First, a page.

Cities Turn Too Quickly To Eminent Domain Rather Than The Market
FOR IMMEDIATE RELEASE:
CONTACT: John Kramer; Lisa Knepper
June 6, 2007
Arlington, Va.—Big city mayors looking to spur economic development without abusing eminent domain should look to Anaheim, Calif., and a new report released today by Anaheim Mayor Curt Pringle. “Development Without Eminent Domain: Foundation of Freedom Inspires Urban Growth,” was published by the Institute for Justice, the nonprofit public interest law firm that litigated the Kelo eminent domain case before the U.S. Supreme Court. “Development Without Eminent Domain” is the second in a series of independently written reports that exams the issue of eminent domain from the perspective of experts across the nation.
Pringle’s report explains how Anaheim’s leadership brought economic vibrancy to their city without resorting to any takings of private property. It also explores the successes and failures of other cities around the nation in economic redevelopment.
“Some urban infill advocates question if development can really occur without the government taking property through its eminent domain powers; without eminent domain, they ask, can first-ring suburbs compete with outlying suburbs?” Pringle said. He explained, “In Anaheim, my City Council colleagues and I decided that we would not agree to any development plan that proposed the use of eminent domain. We believed strongly that any economic development needed to happen without the government violating the private property rights of our residents and business owners.”
Pringle stated in the report, “If local officials regularly made zoning requirements more flexible and acknowledged market principles, new projects could move forward without taking away rights from existing landowners.” The mayor cited the Platinum Triangle area of Anaheim as an example of how this view can be practicably applied. Among other commonsense solutions, the city rezoned the area to allow easier development, took responsibility for clearing environmental impact statements, simplified the permitting process and reduced arcane building requirements. Pringle reported that as a result of these more-responsive and responsible government policies, “[T]he area is blossoming with more economic activity than ever imagined. And today, as housing and commercial uses move forward, there has been an increased demand for more intense high-end office space.”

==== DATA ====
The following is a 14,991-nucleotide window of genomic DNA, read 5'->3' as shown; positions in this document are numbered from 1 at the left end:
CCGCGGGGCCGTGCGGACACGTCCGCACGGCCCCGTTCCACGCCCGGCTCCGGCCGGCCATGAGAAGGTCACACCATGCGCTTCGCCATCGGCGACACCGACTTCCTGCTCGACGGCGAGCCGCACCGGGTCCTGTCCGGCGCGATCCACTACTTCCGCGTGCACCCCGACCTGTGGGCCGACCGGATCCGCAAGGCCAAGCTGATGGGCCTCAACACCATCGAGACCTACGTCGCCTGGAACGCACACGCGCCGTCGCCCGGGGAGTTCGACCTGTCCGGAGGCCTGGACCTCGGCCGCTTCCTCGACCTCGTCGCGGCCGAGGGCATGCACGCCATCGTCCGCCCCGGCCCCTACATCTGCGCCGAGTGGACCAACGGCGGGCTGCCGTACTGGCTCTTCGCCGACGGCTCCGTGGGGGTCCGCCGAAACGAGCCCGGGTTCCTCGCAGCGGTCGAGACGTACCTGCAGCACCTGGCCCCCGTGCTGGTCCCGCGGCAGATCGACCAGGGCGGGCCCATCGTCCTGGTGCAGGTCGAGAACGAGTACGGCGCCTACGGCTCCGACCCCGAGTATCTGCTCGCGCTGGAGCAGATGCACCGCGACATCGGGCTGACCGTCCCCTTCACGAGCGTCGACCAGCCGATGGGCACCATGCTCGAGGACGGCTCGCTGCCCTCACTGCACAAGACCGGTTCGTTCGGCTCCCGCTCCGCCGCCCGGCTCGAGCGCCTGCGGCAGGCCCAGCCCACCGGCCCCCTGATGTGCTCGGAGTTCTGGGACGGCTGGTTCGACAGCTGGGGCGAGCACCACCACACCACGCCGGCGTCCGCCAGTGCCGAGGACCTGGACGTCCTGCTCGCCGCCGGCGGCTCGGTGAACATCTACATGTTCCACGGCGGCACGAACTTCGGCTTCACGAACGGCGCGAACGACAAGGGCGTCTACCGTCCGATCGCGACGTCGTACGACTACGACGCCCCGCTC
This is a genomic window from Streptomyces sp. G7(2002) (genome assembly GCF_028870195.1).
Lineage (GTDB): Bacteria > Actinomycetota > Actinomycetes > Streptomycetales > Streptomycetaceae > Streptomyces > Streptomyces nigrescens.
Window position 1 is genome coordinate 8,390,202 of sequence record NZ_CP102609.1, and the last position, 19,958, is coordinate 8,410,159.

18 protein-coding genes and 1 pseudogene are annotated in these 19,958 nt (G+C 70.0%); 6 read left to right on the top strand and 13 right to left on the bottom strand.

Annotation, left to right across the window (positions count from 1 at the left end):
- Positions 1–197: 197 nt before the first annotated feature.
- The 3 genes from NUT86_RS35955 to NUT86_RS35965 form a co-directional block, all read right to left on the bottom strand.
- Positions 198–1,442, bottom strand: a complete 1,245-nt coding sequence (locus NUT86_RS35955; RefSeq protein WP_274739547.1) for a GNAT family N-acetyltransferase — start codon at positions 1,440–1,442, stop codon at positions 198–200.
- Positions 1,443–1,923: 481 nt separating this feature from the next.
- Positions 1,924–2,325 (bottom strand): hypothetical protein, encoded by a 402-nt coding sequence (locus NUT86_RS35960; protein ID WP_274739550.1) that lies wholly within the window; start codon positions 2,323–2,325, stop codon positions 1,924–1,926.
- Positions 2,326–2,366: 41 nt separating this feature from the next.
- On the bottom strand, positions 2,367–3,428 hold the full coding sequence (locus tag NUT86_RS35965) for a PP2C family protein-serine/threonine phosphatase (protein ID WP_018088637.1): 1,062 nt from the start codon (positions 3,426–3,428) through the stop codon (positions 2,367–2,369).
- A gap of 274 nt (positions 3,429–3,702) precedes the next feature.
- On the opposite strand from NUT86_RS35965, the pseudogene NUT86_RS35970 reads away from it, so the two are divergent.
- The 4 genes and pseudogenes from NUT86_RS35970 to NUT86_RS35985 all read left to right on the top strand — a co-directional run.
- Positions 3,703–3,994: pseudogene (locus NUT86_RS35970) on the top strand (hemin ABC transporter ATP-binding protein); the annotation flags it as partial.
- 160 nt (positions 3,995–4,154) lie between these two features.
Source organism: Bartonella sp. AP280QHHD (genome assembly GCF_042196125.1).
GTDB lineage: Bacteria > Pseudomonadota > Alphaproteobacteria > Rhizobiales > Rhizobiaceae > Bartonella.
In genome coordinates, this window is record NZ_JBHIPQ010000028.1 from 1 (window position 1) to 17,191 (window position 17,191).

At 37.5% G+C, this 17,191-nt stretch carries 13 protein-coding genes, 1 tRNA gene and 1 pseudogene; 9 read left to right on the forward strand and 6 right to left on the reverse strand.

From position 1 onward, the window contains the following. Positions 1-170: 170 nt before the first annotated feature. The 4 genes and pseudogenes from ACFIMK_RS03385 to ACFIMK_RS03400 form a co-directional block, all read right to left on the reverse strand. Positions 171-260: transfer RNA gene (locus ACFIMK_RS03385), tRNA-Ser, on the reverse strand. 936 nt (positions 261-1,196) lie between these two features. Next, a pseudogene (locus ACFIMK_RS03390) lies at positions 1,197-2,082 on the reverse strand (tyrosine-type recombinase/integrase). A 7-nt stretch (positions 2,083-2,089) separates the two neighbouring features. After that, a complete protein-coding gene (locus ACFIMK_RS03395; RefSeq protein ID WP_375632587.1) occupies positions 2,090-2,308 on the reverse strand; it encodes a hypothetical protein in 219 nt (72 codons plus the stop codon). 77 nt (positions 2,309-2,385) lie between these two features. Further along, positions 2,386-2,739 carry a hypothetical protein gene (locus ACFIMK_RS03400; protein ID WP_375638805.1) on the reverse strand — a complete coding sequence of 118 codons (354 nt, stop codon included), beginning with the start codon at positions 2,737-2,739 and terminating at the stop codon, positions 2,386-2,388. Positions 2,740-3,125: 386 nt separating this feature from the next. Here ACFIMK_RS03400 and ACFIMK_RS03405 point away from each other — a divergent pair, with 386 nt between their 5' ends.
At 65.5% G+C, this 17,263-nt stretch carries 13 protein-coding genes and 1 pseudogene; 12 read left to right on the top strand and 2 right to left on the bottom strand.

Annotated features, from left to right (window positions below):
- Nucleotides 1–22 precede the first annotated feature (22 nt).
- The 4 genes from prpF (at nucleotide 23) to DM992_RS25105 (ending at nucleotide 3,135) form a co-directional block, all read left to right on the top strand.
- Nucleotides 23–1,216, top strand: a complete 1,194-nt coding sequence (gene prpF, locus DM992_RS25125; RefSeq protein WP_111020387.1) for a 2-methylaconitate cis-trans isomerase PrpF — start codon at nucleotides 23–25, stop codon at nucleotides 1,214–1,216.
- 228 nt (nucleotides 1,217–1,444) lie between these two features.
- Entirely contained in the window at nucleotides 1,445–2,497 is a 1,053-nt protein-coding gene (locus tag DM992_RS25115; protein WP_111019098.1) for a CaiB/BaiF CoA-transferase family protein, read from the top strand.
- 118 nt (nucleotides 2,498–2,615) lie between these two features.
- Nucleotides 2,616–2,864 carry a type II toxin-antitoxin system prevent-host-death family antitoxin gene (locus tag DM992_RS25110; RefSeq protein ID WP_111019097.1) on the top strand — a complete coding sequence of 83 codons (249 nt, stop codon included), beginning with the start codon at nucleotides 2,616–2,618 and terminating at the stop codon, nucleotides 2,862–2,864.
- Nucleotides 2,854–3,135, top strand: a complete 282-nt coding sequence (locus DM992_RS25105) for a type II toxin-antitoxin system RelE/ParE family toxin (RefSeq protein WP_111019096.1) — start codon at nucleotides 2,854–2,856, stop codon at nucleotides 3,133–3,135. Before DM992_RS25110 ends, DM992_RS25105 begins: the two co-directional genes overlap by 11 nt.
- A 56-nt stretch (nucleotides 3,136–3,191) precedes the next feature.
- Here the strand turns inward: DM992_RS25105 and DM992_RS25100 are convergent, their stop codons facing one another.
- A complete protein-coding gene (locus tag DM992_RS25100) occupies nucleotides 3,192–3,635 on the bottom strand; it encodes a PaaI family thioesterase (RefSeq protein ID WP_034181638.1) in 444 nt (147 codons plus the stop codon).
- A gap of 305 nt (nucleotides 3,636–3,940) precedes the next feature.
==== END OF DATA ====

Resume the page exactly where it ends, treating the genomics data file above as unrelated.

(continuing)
“Anaheim’s success created through free market negotiation and wise public policy rather than the force of eminent domain is a lesson for other cities,” said Chip Mellor, president and general counsel of the Institute for Justice. “Anaheim shows that respect for the rights of property owners and economic development can go hand in hand with better results for cities, property owners and private developers.”
The report demonstrates that when governments employ eminent domain for private development projects, the results are often complete failures. For example, Pringle points to a development in nearby San Diego: “Just south of Anaheim, in San Diego, the City Council voted to condemn Ahmad Mesdaq’s popular and successful Gran Havana Cigar Factory for a hotel chain. Mesdaq opened the elegant cigar and coffee lounge in 1994, and in 2002 purchased and renovated an 8,000-square-foot building on the corner of Fifth Avenue and J Street. By 2003, Mesdaq had invested millions and established a thriving neighborhood business that supported his entire family. But the city claimed it was in a blighted area, so in April 2004, it voted to condemn Mesdaq’s building for a Marriott hotel. The courts upheld the condemnation and ordered him to vacate in June 2005. The building was demolished, but the land is now being used as nothing more than a parking lot.”
“In the wake of the Kelo decision, state and local governments need to protect private property,” said Pringle. “They need to reform their blight laws, reduce government’s reach into people’s lives, while at the same time improving municipal services and making it easier for people to interact with their government.”
The first report in this series, “Eminent Domain & African Americans,” was written by Columbia University Professor Dr. Mindy Fullilove and examines how eminent domain destroys the social fabric of urban African Americans.